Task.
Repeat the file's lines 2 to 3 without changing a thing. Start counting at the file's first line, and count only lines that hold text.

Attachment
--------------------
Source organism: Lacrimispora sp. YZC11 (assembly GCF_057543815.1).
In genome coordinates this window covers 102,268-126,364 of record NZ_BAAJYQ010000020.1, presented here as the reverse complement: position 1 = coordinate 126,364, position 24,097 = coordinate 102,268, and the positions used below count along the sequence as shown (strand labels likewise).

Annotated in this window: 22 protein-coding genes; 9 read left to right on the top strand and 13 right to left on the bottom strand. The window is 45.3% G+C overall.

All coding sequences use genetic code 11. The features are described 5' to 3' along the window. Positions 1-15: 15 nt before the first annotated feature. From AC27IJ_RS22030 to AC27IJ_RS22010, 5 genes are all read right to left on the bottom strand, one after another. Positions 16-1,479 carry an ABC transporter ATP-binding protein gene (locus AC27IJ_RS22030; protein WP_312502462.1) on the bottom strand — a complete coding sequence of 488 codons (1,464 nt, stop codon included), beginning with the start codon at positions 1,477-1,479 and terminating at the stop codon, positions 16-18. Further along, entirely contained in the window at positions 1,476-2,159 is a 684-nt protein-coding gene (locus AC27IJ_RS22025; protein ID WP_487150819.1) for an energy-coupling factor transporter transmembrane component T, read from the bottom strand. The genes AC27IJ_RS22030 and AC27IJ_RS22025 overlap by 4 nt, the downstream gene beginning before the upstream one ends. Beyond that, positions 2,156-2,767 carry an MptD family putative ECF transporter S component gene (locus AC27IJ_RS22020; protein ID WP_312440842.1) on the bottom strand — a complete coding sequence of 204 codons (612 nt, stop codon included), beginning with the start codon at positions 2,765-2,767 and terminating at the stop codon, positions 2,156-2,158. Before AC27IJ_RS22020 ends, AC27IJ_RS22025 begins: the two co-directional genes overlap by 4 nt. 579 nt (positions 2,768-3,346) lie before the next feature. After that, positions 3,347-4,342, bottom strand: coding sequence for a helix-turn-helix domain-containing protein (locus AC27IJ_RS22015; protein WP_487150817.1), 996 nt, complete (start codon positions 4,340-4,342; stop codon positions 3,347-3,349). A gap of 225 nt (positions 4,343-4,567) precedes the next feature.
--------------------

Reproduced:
In genome coordinates this window covers 102,268-126,364 of record NZ_BAAJYQ010000020.1, presented here as the reverse complement: position 1 = coordinate 126,364, position 24,097 = coordinate 102,268, and the positions used below count along the sequence as shown (strand labels likewise).

Annotated in this window: 22 protein-coding genes; 9 read left to right on the top strand and 13 right to left on the bottom strand. The window is 45.3% G+C overall.